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Gatineau, Quebec, Canada | Established. Jan 01, 2014 | SELF

Gatineau, Quebec, Canada | SELF
Established on Jan, 2014
Duo Rock Art Rock


This band has not uploaded any videos
This band has not uploaded any videos




Two dudes bumped into each other at the School of Photographic Arts in Ottawa on Dalhousie Street one night and had a bit of a doppelgänger moment. Jamie Kronick, a graduate of the school, and Omar David Rivero, who was at SPAO with a friend, are roughly the same stature and have similar pompadours. The uncanny commonalities continued as the two started talking about music. They bonded over a discussion of the finer points of obscure bands such as Battles (Warp Records).

That first meeting led to the inevitable invitation to jam — the bromantic gesture of newly formed male relationships — which led down a path of musical obscurity known as Eraserheads.

That’s the name of the duo’s new experimental drum-and-bass project. It takes from the David Lynch film in that the songs are as non-linear as the movie’s plot.

And it’s a cheeky nod to the main character too, whose ‘do is much like Rivero’s and Kronick’s.

Perhaps the band will get to cult classic status as well. The hallmarks are certainly there: the band has quirky appeal (the drum kit is linked to a slide projector, so images rotate in time with the music), the music is dream-like (credit all those delay pedals that add a hazy effect), and the backstory has enough idiosyncrasies to keep people talking.

To wit: Kronick (drums) and Rivero (guitars, loops, vocals) take a strictly barrier-free approach to band practice. There is no repetition, no verse-chorus-verse structure, and no focus on results.

“We’re not working with songs, we’re working with concepts, ideas, and feelings,” Kronick says. “It’s about what feels right at the moment, rather than being locked into song structure. It’s not about result, it’s about experiment.”

Rivero talks about grabbing a sound — say, playing a single guitar string — but getting the most out of it through the way you play it, what effects you put on it, or whether you play it with your hand, a pick, or a violin bow.

That’s how they bring a Lynchian aspect to their music. “I find the soundtrack to Eraserhead extremely intriguing,” Rivero says. “When David Lynch does a soundtrack, he grasps small details and amplifies them. I’m very much attracted to subtleties.”

Eraserheads’ first public performance happens in a gallery where Rivero’s girlfriend, Jennifer Stewart, is exhibiting her photographic works under the banner Emotional Topologies. Topology is a mathematical term used to represent a certain substance or material that can change form, but still remain with the same properties. In both the art exhibit and the music, the term is being applied to feelings and emotions to show how one person goes through a series of changes, yet remains the same being.

Despite all the high-brow projecting about concepts, there’s still an appreciation for an identifiable beat and a sense of harmony, however basic, in the music of Eraserheads.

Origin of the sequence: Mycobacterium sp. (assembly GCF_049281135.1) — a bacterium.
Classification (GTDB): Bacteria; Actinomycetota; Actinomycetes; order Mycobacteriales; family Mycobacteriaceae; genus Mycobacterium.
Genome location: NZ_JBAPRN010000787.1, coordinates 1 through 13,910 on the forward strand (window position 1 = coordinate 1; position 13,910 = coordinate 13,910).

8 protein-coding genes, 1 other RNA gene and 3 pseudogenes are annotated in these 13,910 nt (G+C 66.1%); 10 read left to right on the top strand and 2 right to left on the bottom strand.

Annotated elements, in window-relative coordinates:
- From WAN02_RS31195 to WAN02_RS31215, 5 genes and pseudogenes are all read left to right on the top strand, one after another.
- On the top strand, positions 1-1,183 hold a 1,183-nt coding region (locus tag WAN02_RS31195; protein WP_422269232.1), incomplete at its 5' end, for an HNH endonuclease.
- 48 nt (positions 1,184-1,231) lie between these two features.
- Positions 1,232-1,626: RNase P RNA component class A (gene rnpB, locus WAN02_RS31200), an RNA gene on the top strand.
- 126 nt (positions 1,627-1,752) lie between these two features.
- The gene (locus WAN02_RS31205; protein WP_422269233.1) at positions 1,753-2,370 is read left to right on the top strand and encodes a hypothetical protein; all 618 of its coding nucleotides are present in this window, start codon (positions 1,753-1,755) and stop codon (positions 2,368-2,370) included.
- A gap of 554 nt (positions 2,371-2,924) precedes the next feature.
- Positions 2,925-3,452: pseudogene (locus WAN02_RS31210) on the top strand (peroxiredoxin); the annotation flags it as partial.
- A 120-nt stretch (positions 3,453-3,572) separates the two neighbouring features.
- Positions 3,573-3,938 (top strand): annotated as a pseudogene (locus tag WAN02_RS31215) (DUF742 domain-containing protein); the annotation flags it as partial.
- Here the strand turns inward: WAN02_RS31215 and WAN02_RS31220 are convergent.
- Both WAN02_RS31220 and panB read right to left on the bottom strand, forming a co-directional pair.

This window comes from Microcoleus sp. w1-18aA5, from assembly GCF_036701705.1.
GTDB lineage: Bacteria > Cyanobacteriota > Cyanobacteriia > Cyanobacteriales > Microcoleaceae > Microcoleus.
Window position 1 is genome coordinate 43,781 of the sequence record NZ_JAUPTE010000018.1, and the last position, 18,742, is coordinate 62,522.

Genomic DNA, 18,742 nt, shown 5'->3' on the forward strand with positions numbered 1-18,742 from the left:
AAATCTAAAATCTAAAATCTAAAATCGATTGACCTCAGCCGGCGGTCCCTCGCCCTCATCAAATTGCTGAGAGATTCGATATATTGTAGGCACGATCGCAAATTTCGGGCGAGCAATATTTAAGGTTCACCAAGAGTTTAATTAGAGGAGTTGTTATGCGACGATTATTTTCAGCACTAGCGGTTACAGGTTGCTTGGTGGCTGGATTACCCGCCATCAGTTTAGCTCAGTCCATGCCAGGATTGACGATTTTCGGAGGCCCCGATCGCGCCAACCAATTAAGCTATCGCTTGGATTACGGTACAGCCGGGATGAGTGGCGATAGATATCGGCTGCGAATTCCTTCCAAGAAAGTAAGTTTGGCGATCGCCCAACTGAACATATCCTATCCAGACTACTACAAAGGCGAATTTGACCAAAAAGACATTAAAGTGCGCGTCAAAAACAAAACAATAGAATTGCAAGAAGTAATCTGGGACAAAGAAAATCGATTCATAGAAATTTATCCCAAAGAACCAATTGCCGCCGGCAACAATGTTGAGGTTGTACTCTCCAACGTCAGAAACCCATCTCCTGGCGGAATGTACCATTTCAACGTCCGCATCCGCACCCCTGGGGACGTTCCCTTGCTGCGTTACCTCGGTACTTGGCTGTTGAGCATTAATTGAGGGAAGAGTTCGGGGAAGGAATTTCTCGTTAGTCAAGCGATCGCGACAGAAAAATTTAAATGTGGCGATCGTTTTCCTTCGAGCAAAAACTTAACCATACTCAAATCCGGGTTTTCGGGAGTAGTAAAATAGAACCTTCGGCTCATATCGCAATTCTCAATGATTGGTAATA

“We’re still playing music at the end of the day,” Rivero says. “We’re not doing performance art.”

At Wurm Gallery (inside Invisible Cinema), 319 Lisgar St. Friday, Feb. 24. 9-9:30 p.m.
Emotional Topologies, featuring the work of Jennifer Stewart, on view until March 28.
No cover. - Ottawa Magazine

"4 music shows to see in Ottawa-Gatineau area"

Eraserheads @ SPAO on Friday at 7 p.m., $10
And now from bands making horror films to bands named after them. Eraserheads take their name from the David Lynch film, "Eraserhead:” a dystopian movie that walks the line between reality and hallucination. Like that film, the Eraserheads duo pushes boundaries with a combination of the visceral energy of drums and guitar, drenched in synthesizers and effects. Guitarist Omar Rivero seems to be a creative machine, whether it's making spaced-out sounds, intricate guitar jams or coming up with arresting visuals to accompany the music. The first time I saw Eraserheads they were behind a screen where projections were playing: you heard the music, saw the images being screened and could focus on the matching silhouettes of two similar-looking musicians performing and tossing their curly pompadours around. The band is playing on Friday at a space not normally devoted to music, but to photography: SPAO (the School of Photographic Arts Ottawa) on Dalhousie Street. The school is teaming up with Guerilla Magazine for a fundraiser to support its programs and promote the magazine's latest issue and the line-up is diverse. Besides Eraserheads, there'll be heavy punk, straight-ahead rock from four-piece The Haig, Absoluut (one half of international electronic duo Dialoog), and even a solo didgeridoo. It starts at 7 p.m. and $10 cover gets you access to the music, the cash bar and SPAO merchandise up for sale. - CBC My Region


Eraserheads - Tilde (EP) to be released in July



Eraserheads is a band that consists of Alex SĂŠguin(drums) and Omar Rivero (guitar).

Eraserheads is point of convergence for many styles and perhaps, also, a point of departure from what the band has consider typical.  "It takes its name from the David Lynch film in that the songs are as non-linear as the movie's plot" -writes Ottawa Magazine. "The Eraserheads duo pushes the boundaries with a combination of the visceral energy of drums and guitar, drenched in synthesizer and effects" - CBC My Region.

Band Members